Santa Susana Pass State Historic Park
More than a century ago, the Old Stagecoach Road was the main route between San Francisco and Los Angeles. Santa Susana Pass State Historic Park commemorates this legacy while offering a network of trails with nice views of the San Fernando Valley, the Simi Hills and more. Clear day vistas include the San Gabriel Mountains, the Verdugos and Hollywood Hills.
The trail system is fairly new and somewhat informal, so don’t expect much in the way of signage. There are several possible routes on the network of trails crossing the park and the proximity to civilization makes it hard to get too lost. The route described here is a good workout with good views of the park and the surrounding area.
From the trailhead on Andora, follow the fire road into the park, passing under some oaks. The trail heads west and then north, entering an exposed area. Stay right at the first two junctions, and straight at a four-way intersection (0.5 miles.)
At 0.8 miles, shortly after passing a junction with a fire road, you reach another four-way intersection. Take a sharp left and begin climbing a single-track trail that follows the old stagecoach route. Keep an eye out for a reptilian-looking sandstone boulder on the right side of the trail.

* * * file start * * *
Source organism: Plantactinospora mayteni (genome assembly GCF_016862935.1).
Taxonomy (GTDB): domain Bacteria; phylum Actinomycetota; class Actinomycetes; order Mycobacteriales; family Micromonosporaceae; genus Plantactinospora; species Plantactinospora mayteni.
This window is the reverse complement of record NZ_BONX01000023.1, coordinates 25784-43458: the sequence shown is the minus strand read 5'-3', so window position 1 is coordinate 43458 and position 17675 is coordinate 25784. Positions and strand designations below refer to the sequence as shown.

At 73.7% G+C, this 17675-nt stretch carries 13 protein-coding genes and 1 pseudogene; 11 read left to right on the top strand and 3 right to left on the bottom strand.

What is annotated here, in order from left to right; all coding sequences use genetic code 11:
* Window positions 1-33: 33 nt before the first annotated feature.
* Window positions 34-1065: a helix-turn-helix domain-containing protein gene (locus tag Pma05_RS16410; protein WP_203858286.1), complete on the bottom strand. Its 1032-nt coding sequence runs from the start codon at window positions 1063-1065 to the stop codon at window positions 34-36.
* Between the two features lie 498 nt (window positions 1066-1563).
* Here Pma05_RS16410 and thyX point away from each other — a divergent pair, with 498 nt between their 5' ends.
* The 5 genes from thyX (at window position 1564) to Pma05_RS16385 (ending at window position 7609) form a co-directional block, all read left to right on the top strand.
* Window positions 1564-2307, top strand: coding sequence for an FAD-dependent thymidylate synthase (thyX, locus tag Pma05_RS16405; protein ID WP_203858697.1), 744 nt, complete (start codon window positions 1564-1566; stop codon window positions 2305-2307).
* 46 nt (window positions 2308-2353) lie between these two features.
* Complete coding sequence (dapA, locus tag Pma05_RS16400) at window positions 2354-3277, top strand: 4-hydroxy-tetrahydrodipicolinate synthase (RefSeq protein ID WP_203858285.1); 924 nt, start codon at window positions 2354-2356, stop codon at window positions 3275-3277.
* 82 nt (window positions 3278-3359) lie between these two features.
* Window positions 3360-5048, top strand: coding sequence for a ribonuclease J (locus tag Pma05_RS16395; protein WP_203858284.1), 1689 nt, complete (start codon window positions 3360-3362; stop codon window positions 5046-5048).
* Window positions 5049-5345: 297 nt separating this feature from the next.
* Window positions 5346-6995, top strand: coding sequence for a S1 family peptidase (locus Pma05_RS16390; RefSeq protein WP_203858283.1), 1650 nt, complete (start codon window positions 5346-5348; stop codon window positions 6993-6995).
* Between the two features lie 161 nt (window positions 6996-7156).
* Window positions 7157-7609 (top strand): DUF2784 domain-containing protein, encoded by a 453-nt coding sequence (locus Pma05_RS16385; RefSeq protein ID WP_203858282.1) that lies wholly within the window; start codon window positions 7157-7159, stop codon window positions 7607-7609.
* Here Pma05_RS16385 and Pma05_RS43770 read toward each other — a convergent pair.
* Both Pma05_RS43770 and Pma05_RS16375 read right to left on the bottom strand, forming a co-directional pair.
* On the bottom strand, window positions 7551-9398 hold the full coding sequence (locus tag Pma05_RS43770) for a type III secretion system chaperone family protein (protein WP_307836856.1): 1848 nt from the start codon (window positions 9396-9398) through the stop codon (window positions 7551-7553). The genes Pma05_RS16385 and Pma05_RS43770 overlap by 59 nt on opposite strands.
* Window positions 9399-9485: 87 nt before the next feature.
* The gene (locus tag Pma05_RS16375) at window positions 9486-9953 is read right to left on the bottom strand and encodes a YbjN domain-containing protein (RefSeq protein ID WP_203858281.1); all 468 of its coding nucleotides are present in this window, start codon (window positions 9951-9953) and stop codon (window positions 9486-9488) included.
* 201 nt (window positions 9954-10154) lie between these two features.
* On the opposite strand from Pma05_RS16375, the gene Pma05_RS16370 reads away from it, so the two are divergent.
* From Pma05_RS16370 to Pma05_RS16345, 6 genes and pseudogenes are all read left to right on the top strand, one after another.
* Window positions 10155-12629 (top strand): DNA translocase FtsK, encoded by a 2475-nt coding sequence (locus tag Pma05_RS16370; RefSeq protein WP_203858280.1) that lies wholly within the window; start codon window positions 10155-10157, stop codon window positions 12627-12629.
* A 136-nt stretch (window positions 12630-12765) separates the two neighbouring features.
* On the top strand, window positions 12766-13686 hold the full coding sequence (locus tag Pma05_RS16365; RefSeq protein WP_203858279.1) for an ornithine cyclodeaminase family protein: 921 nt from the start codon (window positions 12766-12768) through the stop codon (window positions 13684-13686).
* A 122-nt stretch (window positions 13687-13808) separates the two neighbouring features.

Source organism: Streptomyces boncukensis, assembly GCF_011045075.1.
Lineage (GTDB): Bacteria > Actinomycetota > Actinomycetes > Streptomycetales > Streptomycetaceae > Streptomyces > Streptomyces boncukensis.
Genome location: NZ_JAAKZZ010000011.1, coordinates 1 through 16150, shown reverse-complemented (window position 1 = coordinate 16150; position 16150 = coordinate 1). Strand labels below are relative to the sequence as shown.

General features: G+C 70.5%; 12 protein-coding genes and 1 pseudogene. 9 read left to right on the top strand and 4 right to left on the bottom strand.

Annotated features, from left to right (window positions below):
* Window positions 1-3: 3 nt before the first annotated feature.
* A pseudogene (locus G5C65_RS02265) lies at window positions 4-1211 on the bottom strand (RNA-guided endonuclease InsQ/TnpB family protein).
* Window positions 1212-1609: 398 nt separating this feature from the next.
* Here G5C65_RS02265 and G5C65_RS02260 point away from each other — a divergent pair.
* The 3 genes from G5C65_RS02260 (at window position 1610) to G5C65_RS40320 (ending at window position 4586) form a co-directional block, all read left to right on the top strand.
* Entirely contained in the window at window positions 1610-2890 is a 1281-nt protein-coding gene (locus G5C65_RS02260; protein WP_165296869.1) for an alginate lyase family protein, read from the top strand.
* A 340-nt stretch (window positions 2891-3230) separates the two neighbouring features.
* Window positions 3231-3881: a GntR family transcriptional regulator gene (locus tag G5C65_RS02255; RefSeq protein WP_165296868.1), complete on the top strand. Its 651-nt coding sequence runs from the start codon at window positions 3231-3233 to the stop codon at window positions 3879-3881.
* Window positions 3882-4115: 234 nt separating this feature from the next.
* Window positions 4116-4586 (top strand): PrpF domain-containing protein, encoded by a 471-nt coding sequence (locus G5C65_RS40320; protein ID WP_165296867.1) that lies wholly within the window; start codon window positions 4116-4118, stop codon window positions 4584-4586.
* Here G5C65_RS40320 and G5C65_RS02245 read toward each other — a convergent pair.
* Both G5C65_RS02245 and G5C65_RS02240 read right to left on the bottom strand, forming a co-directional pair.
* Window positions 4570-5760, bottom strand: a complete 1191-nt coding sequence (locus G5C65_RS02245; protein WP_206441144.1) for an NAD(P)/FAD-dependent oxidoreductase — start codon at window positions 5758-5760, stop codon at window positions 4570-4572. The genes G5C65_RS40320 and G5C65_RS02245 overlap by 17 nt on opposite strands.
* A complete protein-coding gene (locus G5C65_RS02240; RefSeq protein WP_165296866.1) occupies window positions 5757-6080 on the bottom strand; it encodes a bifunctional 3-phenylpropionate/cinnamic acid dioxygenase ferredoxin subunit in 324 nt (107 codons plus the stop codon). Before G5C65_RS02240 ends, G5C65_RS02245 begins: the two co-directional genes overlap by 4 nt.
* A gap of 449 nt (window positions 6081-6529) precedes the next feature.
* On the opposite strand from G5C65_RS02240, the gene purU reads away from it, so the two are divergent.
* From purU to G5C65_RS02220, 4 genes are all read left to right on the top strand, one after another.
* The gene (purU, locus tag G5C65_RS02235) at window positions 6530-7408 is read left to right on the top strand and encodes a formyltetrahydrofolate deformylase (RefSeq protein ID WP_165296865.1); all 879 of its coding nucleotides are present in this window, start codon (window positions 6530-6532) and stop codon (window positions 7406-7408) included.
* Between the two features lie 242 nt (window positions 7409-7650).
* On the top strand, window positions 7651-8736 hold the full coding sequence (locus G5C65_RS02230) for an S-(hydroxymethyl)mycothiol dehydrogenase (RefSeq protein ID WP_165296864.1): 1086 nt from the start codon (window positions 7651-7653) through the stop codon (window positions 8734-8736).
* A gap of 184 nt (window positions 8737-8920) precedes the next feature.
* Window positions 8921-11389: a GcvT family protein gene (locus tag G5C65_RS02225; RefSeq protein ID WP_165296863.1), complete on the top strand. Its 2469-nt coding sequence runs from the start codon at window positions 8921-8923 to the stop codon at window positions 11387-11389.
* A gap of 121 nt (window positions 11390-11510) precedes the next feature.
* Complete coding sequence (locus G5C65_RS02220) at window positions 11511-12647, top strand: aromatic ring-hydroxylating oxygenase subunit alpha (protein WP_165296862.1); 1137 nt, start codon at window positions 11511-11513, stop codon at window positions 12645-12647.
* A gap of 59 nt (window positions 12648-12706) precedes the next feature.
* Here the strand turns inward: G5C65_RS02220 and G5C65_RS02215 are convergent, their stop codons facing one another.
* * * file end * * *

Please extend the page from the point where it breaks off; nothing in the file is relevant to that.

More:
At 1.1 miles, stay left at a junction and continue climbing. This trail, known as the Devil’s Slide (not to be confused with Idyllwild’s trail of the same name) is steep and somewhat rough, though not too difficult. You soon reach a tiled plaque (1.2 miles) marking the route of the stagecoach. The views here are panoramic and if you’re short on time, this isn’t a bad turnaround spot.
However, you can get an even better view less than half a mile farther. Continue past the plaque toward Lilac Lane, an alternate trailhead. Just before you reach the street, turn right and almost immediately left, climbing around the north side of a rocky knoll. As the road begins its descent toward the 118 Freeway, leave it and head east toward the peak, bushwhacking and boulder-hopping to the summit, where you can enjoy a great view of the San Fernando Valley.
Text and photography copyright 2014 by David W. Lockeretz, all rights reserved. Information and opinions provided are kept current to the best of the author’s ability. All readers hike at their own risk, and should be aware of the possible dangers of hiking, walking and other outdoor activities. By reading this, you agree not to hold the author or publisher of the content on this web site responsible for any injuries or inconveniences that may result from hiking on this trail. Check the informational links provided for up to date trail condition information.